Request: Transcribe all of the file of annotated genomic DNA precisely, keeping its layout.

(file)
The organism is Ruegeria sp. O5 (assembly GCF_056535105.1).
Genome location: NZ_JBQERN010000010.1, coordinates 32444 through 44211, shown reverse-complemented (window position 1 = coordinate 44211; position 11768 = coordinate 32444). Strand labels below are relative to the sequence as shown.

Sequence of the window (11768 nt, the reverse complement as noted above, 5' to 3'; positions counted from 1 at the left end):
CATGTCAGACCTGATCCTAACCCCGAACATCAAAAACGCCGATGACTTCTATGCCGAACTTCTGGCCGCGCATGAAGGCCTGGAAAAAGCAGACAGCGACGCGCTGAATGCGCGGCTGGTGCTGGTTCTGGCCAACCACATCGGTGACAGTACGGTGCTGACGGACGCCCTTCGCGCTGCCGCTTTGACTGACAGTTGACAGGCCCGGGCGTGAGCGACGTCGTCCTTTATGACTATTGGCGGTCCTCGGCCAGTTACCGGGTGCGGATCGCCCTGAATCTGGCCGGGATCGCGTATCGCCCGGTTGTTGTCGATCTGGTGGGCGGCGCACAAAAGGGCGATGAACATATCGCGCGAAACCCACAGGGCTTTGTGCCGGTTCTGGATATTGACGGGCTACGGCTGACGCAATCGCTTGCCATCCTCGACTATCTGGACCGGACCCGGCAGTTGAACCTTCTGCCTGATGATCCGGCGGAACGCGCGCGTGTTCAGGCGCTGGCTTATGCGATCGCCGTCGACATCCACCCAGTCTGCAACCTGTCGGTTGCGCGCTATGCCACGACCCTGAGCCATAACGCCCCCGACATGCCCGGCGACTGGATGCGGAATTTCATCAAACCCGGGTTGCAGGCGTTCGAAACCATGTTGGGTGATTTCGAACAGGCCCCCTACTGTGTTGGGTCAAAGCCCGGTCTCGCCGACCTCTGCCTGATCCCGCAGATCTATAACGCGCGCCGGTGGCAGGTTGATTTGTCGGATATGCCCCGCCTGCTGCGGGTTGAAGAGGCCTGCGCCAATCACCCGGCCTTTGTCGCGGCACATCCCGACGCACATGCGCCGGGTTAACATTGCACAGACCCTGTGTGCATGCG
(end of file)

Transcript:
The organism is Ruegeria sp. O5 (assembly GCF_056535105.1).
Genome location: NZ_JBQERN010000010.1, coordinates 32444 through 44211, shown reverse-complemented (window position 1 = coordinate 44211; position 11768 = coordinate 32444). Strand labels below are relative to the sequence as shown.

Sequence of the window (11768 nt, the reverse complement as noted above, 5' to 3'; positions counted from 1 at the left end):
CATGTCAGACCTGATCCTAACCCCGAACATCAAAAACGCCGATGACTTCTATGCCGAACTTCTGGCCGCGCATGAAGGCCTGGAAAAAGCAGACAGCGACGCGCTGAATGCGCGGCTGGTGCTGGTTCTGGCCAACCACATCGGTGACAGTACGGTGCTGACGGACGCCCTTCGCGCTGCCGCTTTGACTGACAGTTGACAGGCCCGGGCGTGAGCGACGTCGTCCTTTATGACTATTGGCGGTCCTCGGCCAGTTACCGGGTGCGGATCGCCCTGAATCTGGCCGGGATCGCGTATCGCCCGGTTGTTGTCGATCTGGTGGGCGGCGCACAAAAGGGCGATGAACATATCGCGCGAAACCCACAGGGCTTTGTGCCGGTTCTGGATATTGACGGGCTACGGCTGACGCAATCGCTTGCCATCCTCGACTATCTGGACCGGACCCGGCAGTTGAACCTTCTGCCTGATGATCCGGCGGAACGCGCGCGTGTTCAGGCGCTGGCTTATGCGATCGCCGTCGACATCCACCCAGTCTGCAACCTGTCGGTTGCGCGCTATGCCACGACCCTGAGCCATAACGCCCCCGACATGCCCGGCGACTGGATGCGGAATTTCATCAAACCCGGGTTGCAGGCGTTCGAAACCATGTTGGGTGATTTCGAACAGGCCCCCTACTGTGTTGGGTCAAAGCCCGGTCTCGCCGACCTCTGCCTGATCCCGCAGATCTATAACGCGCGCCGGTGGCAGGTTGATTTGTCGGATATGCCCCGCCTGCTGCGGGTTGAAGAGGCCTGCGCCAATCACCCGGCCTTTGTCGCGGCACATCCCGACGCACATGCGCCGGGTTAACATTGCACAGACCCTGTGTGCATGCG